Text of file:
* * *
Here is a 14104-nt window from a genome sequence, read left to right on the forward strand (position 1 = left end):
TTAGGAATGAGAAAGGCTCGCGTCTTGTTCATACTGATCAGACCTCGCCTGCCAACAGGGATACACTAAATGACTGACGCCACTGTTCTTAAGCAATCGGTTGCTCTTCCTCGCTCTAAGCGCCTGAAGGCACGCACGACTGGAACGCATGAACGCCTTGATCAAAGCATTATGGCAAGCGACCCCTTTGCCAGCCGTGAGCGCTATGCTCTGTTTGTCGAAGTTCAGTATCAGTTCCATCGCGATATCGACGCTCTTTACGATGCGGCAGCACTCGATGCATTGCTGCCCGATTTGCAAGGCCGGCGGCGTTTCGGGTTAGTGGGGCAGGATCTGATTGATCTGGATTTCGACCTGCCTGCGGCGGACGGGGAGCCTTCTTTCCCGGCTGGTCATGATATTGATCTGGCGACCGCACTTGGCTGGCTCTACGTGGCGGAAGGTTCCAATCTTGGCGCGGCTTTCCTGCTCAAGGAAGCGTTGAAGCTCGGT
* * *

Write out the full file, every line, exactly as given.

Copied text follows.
Here is a 14104-nt window from a genome sequence, read left to right on the forward strand (position 1 = left end):
TTAGGAATGAGAAAGGCTCGCGTCTTGTTCATACTGATCAGACCTCGCCTGCCAACAGGGATACACTAAATGACTGACGCCACTGTTCTTAAGCAATCGGTTGCTCTTCCTCGCTCTAAGCGCCTGAAGGCACGCACGACTGGAACGCATGAACGCCTTGATCAAAGCATTATGGCAAGCGACCCCTTTGCCAGCCGTGAGCGCTATGCTCTGTTTGTCGAAGTTCAGTATCAGTTCCATCGCGATATCGACGCTCTTTACGATGCGGCAGCACTCGATGCATTGCTGCCCGATTTGCAAGGCCGGCGGCGTTTCGGGTTAGTGGGGCAGGATCTGATTGATCTGGATTTCGACCTGCCTGCGGCGGACGGGGAGCCTTCTTTCCCGGCTGGTCATGATATTGATCTGGCGACCGCACTTGGCTGGCTCTACGTGGCGGAAGGTTCCAATCTTGGCGCGGCTTTCCTGCTCAAGGAAGCGTTGAAGCTCGGT